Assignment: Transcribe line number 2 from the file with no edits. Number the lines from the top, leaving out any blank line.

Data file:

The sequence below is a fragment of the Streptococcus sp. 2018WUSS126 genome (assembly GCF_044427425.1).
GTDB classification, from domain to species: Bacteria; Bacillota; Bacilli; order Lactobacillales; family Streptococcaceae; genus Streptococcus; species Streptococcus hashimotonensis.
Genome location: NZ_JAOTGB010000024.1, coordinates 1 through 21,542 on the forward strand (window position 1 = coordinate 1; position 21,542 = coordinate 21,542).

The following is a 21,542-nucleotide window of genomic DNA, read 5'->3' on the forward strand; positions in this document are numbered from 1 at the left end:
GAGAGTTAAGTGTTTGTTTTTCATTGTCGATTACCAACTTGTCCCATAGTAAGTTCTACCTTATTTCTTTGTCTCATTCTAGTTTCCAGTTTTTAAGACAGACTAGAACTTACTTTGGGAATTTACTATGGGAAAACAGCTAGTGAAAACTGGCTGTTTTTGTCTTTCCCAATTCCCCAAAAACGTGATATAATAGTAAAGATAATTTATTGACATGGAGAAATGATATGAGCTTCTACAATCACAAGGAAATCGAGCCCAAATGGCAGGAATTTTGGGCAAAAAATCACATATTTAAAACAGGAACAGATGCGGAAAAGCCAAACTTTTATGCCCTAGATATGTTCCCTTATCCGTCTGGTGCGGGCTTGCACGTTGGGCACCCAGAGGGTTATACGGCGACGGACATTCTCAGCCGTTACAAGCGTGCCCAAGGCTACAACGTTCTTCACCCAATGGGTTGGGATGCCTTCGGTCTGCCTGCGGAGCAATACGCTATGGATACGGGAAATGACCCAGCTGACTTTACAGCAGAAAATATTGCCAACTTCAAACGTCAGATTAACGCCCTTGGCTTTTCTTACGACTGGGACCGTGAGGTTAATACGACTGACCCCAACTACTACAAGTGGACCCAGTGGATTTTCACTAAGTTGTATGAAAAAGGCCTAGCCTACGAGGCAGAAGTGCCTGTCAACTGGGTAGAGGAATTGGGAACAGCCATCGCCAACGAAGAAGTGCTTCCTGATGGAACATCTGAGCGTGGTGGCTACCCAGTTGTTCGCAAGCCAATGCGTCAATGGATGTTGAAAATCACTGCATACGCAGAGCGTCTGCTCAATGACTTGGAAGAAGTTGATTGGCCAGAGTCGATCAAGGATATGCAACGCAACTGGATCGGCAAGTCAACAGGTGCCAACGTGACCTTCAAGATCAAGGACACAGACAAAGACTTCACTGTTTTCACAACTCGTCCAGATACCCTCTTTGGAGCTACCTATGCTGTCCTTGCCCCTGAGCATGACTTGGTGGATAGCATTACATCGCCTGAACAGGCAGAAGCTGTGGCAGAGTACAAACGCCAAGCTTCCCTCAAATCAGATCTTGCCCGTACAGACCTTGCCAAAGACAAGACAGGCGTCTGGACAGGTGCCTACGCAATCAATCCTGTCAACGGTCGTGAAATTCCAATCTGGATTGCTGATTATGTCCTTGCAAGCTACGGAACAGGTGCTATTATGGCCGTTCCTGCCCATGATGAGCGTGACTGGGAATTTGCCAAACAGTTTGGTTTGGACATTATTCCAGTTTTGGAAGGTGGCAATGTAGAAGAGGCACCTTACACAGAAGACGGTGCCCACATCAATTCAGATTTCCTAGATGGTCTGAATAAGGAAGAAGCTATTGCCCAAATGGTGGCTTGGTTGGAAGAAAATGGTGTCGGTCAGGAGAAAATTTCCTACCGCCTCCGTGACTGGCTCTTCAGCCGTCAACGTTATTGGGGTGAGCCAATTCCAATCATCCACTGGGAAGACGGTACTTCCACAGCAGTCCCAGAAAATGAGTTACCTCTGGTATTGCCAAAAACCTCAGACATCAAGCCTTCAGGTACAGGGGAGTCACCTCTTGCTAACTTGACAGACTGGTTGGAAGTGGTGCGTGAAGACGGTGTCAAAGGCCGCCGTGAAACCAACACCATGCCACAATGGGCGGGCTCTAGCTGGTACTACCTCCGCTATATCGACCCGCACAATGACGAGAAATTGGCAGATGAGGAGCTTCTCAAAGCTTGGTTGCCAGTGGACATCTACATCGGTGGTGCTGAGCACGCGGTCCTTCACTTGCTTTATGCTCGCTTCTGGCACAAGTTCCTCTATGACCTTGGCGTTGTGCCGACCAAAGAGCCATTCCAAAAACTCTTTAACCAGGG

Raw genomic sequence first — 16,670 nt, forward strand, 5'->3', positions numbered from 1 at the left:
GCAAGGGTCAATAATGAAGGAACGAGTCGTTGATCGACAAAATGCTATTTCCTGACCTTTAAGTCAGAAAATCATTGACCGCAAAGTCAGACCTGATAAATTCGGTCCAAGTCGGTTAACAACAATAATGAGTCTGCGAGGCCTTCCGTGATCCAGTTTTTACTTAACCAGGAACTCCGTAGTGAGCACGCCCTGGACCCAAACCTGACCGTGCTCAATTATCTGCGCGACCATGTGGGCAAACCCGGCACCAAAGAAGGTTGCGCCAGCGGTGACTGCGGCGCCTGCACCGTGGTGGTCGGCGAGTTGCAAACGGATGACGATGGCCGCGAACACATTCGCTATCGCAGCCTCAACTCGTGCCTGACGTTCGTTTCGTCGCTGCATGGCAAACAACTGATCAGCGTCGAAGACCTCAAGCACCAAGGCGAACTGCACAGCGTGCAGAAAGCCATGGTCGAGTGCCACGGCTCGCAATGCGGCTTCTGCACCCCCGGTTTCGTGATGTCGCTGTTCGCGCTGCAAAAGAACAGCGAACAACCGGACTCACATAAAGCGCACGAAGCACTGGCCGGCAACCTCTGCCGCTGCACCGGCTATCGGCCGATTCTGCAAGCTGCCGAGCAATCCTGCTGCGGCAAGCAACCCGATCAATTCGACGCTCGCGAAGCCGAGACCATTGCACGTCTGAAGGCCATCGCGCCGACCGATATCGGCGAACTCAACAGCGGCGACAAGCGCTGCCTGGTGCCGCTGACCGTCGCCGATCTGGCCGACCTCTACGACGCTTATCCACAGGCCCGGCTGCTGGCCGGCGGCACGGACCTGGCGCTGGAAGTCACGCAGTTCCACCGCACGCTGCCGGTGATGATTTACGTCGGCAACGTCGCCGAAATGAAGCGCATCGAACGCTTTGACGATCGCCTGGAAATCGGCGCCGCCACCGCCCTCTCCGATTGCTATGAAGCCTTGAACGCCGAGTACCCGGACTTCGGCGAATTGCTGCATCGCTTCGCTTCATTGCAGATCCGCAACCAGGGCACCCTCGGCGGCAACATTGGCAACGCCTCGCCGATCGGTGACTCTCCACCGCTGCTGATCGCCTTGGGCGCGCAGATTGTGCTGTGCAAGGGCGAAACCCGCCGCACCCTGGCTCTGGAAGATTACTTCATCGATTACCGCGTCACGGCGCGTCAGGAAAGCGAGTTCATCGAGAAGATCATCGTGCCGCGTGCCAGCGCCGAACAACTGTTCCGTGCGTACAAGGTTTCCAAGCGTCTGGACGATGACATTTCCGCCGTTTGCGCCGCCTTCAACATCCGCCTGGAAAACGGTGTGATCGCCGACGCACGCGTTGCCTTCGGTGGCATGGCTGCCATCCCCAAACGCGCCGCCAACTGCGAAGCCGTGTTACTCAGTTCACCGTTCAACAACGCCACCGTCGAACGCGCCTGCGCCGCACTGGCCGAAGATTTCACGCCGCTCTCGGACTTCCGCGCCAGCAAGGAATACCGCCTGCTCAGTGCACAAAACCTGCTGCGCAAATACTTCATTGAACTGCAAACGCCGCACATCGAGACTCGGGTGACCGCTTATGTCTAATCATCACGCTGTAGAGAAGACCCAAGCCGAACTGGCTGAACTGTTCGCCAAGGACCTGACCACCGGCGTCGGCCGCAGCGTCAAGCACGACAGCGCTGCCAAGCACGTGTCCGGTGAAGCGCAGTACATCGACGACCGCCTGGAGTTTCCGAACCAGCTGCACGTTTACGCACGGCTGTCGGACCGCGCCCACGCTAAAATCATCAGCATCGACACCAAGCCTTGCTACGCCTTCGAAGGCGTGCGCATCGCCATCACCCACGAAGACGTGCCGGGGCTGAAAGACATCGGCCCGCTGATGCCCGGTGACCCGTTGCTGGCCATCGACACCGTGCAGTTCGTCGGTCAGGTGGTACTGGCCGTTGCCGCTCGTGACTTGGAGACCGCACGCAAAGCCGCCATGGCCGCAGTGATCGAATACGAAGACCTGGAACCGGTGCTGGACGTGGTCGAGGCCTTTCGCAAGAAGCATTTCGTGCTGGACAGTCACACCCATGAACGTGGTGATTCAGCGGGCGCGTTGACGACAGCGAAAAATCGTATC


GTDB classification, from domain to species: Bacteria; Bacillota; Bacilli; order Lactobacillales; family Streptococcaceae; genus Streptococcus; species Streptococcus hashimotonensis.